It will be appreciated that the cleaner of FIG. 3 extricates itself from obstructions encountered by the lead float 50 in substantially the same manner as that described for the cleaner of FIG. 1. In both instances the lead float serves as a light, maneuverable advance scout for the main support float, a function of the lead float being to get into and out of trouble and, in the getting out, to tow the main float away from trouble before it can encounter it.

In the modification of FIG. 4 of the float 50 of FIG. 3, a directional fin 60 is affixed directly to the float rather than being carried by the hub 52. Thus, as the float 50 encounters an obstructing surface and is caused to rotate, the fin 60 likewise turns and enhances a freeing movement of the float in a new direction.

As shown in FIG. 5, the lead hose 44 may likewise be provided with a directional fin 62.

From time to time the wall cleaning hose 40 will break the water surface and discharge a stream of water over the pool deck. To prevent this, the discharge end of the wall cleaning hose is provided with a flexible deflector 64 comprising a sleeve portion 66 and a semi-round elongated portion 68. When the deflector 64 is submerged it assumes a straight trailing attitude with respect to the hose 40, thereby not interfering with the wall cleaning function of the discharge jet. As the deflector surfaces, as shown in FIG. 6, it readily flexes to redirect the discharging jet back into the pool.

The embodiment of the invention shown in FIG. 8 comprises water supply hose 70, tension jets 72, drive jet 74, lead hose 76, float 78 and a tandem drive jet 80 for the float 78. This embodiment differs essentially from that of FIG. 1 in that the main support float 14 of the latter has been eliminated. The manner of extrication of float 78 from obstructions is essentially the same as that previously described in connection with FIG. 1.

Referring again to FIG. 1, it is pointed out that two forms of surfacing members are shown, i.e. the float type 20 and the propulsion type 24. Either or both types may be used to dispose selected parts of the cleaner on the pool surface. If the propulsion type is used to the exclusion of the float type, the cleaner would sink to the bottom of the pool when the water to the supply hose was turned off and would thereafter rise to the surface of the pool when the water was turned on. In the absence of floats 14 and 20 the natural resistance of the lead hose 18 to axial twisting would be sufficient, once the water flow has been re-commenced, to orient the direction of jet 24 essentially downwardly. In this process of sinking followed by rising the cleaner of course can be disengaged from a position or condition in which it has been rendered immobile at the pool surface. The expression "surfacing member" is intended to describe one or the other or both of the float and propulsion type of water-actuated surfacing means.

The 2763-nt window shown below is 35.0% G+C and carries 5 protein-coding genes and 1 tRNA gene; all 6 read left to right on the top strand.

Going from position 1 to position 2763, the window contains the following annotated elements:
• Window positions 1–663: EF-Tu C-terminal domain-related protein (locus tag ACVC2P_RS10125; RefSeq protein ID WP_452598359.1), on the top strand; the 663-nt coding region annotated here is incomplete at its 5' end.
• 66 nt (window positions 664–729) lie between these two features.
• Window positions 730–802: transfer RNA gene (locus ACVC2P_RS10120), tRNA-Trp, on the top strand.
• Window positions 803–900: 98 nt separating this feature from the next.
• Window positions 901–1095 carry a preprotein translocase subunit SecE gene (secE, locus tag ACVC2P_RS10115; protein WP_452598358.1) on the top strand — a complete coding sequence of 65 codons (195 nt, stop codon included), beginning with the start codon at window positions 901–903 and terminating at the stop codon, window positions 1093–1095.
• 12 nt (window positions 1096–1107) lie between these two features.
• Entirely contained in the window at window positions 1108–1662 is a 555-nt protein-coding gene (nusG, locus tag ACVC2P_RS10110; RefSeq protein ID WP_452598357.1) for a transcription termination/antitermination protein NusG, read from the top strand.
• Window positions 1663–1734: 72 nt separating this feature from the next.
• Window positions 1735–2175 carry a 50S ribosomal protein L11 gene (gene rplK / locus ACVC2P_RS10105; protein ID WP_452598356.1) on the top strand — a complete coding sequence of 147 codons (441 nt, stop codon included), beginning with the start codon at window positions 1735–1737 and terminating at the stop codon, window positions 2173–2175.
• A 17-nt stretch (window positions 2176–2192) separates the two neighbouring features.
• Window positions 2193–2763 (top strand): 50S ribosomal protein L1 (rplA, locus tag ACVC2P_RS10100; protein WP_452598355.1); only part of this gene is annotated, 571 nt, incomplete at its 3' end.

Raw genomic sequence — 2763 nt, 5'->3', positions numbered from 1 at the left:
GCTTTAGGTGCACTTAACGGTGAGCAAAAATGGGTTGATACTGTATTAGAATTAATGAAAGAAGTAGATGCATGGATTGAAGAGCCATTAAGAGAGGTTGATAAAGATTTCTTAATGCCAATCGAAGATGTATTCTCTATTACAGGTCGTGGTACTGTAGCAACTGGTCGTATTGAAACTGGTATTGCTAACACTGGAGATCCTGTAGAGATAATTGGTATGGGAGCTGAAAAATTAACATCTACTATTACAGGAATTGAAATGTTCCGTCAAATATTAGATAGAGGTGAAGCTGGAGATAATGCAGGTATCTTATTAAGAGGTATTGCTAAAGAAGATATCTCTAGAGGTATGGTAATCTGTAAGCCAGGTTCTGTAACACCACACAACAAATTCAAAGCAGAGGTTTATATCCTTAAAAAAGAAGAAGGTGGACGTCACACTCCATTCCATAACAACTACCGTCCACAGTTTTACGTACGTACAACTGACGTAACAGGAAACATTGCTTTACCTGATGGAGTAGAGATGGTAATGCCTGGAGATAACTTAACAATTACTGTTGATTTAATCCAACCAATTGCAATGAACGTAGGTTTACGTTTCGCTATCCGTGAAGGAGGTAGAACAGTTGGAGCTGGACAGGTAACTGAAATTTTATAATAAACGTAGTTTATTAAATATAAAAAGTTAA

In FIG. 9, the cleaner comprises water supply hose 110, jets 120 adapted to maintain the upstream portions of the supply hose under tension, a surfacing member 114, a jet 116 adapted to push the surfacing member 114 and tow the supply hose 110, a lead hose 118 of greater flexibility than the supply hose 110 interconnecting the latter and the surfacing member 114, and a tandem drive jet 122 for the lead hose 118. The surfacing member 114 is provided with an outwardly angled skirt member 124 adapted to slow down the movement of the surfacing member. The drive jet set 122 is adapted to swivel around the axis of the lead hose 118 and is adapted to swing about the horizontal pivot axis 126. Thus the jet tandem swivels on both a vertical axis and a horizontal axis like a universal joint. The same effect could be achieved by replacing this universal-like joint arrangement with a short length of very flexible hose, i.e., so that the jet tandem 122 could assume almost any position beneath the surfacing member 114. The jet tandem 122 is provided with a blade 128 which is attached to it to prevent excessive spinning of the hose about the surfacing member 114. The blade 128 may of course be attached to the swivel hub to which the jet tandem 122 is attached.

The cleaner of FIG. 9 travels very desirably and slowly and is adapted not to get stuck or immobilized by pool steps, etc. As long as the transporter jet 116 is strong enough, the surfacing member moves to one side or another even when the transporter jet is hanging straight down, as is approximately the case in FIG. 9. As the surfacing member 114 approaches the pool steps, the jet is dragged into a horizontal plane whereby greater power is available to get the unit off of the steps.

The lead hose may be provided with a rotor blade which is swivel-mounted and adapted to rotate about the axis of the lead hose whereby the lead end of the cleaner is inhibited against a tendency to run in circles. The operational function of such a rotor blade would be to rotate the lead hose into a new arc position.